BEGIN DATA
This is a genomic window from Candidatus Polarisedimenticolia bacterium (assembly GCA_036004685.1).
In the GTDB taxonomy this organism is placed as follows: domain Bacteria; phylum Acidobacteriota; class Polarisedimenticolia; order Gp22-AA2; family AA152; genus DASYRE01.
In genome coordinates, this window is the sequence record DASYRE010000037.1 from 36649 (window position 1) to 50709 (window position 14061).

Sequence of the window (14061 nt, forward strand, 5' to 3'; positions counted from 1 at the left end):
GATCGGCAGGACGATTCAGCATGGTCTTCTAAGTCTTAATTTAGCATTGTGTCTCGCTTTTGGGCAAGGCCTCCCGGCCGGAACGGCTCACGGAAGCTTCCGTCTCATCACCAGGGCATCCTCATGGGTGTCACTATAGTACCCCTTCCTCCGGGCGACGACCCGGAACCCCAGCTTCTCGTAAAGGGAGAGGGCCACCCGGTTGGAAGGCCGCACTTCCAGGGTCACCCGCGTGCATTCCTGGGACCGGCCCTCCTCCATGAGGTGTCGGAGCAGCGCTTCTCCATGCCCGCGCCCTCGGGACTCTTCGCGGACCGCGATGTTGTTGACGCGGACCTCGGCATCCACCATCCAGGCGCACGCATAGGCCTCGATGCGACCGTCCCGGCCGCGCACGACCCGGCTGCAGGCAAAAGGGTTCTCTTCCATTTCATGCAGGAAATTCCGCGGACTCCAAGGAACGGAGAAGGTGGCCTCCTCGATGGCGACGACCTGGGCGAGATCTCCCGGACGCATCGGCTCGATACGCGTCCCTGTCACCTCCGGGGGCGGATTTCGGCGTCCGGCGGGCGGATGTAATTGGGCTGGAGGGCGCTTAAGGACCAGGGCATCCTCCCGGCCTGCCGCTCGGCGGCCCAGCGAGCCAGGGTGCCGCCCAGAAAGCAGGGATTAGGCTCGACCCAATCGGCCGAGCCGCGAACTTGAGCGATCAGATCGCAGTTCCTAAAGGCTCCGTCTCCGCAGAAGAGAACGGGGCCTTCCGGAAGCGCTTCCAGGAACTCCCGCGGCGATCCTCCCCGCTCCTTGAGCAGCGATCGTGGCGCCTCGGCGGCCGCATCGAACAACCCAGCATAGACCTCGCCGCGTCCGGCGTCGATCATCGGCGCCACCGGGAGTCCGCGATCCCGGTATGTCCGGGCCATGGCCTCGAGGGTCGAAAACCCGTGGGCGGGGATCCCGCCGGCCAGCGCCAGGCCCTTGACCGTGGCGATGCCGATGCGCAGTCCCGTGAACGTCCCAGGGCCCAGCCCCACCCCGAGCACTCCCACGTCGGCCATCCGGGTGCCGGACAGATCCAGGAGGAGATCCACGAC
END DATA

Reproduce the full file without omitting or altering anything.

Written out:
This is a genomic window from Candidatus Polarisedimenticolia bacterium (assembly GCA_036004685.1).
In the GTDB taxonomy this organism is placed as follows: domain Bacteria; phylum Acidobacteriota; class Polarisedimenticolia; order Gp22-AA2; family AA152; genus DASYRE01.
In genome coordinates, this window is the sequence record DASYRE010000037.1 from 36649 (window position 1) to 50709 (window position 14061).

Sequence of the window (14061 nt, forward strand, 5' to 3'; positions counted from 1 at the left end):
GATCGGCAGGACGATTCAGCATGGTCTTCTAAGTCTTAATTTAGCATTGTGTCTCGCTTTTGGGCAAGGCCTCCCGGCCGGAACGGCTCACGGAAGCTTCCGTCTCATCACCAGGGCATCCTCATGGGTGTCACTATAGTACCCCTTCCTCCGGGCGACGACCCGGAACCCCAGCTTCTCGTAAAGGGAGAGGGCCACCCGGTTGGAAGGCCGCACTTCCAGGGTCACCCGCGTGCATTCCTGGGACCGGCCCTCCTCCATGAGGTGTCGGAGCAGCGCTTCTCCATGCCCGCGCCCTCGGGACTCTTCGCGGACCGCGATGTTGTTGACGCGGACCTCGGCATCCACCATCCAGGCGCACGCATAGGCCTCGATGCGACCGTCCCGGCCGCGCACGACCCGGCTGCAGGCAAAAGGGTTCTCTTCCATTTCATGCAGGAAATTCCGCGGACTCCAAGGAACGGAGAAGGTGGCCTCCTCGATGGCGACGACCTGGGCGAGATCTCCCGGACGCATCGGCTCGATACGCGTCCCTGTCACCTCCGGGGGCGGATTTCGGCGTCCGGCGGGCGGATGTAATTGGGCTGGAGGGCGCTTAAGGACCAGGGCATCCTCCCGGCCTGCCGCTCGGCGGCCCAGCGAGCCAGGGTGCCGCCCAGAAAGCAGGGATTAGGCTCGACCCAATCGGCCGAGCCGCGAACTTGAGCGATCAGATCGCAGTTCCTAAAGGCTCCGTCTCCGCAGAAGAGAACGGGGCCTTCCGGAAGCGCTTCCAGGAACTCCCGCGGCGATCCTCCCCGCTCCTTGAGCAGCGATCGTGGCGCCTCGGCGGCCGCATCGAACAACCCAGCATAGACCTCGCCGCGTCCGGCGTCGATCATCGGCGCCACCGGGAGTCCGCGATCCCGGTATGTCCGGGCCATGGCCTCGAGGGTCGAAAACCCGTGGGCGGGGATCCCGCCGGCCAGCGCCAGGCCCTTGACCGTGGCGATGCCGATGCGCAGTCCCGTGAACGTCCCAGGGCCCAGCCCCACCCCGAGCACTCCCACGTCGGCCATCCGGGTGCCGGACAGATCCAGGAGGAGATCCACGAC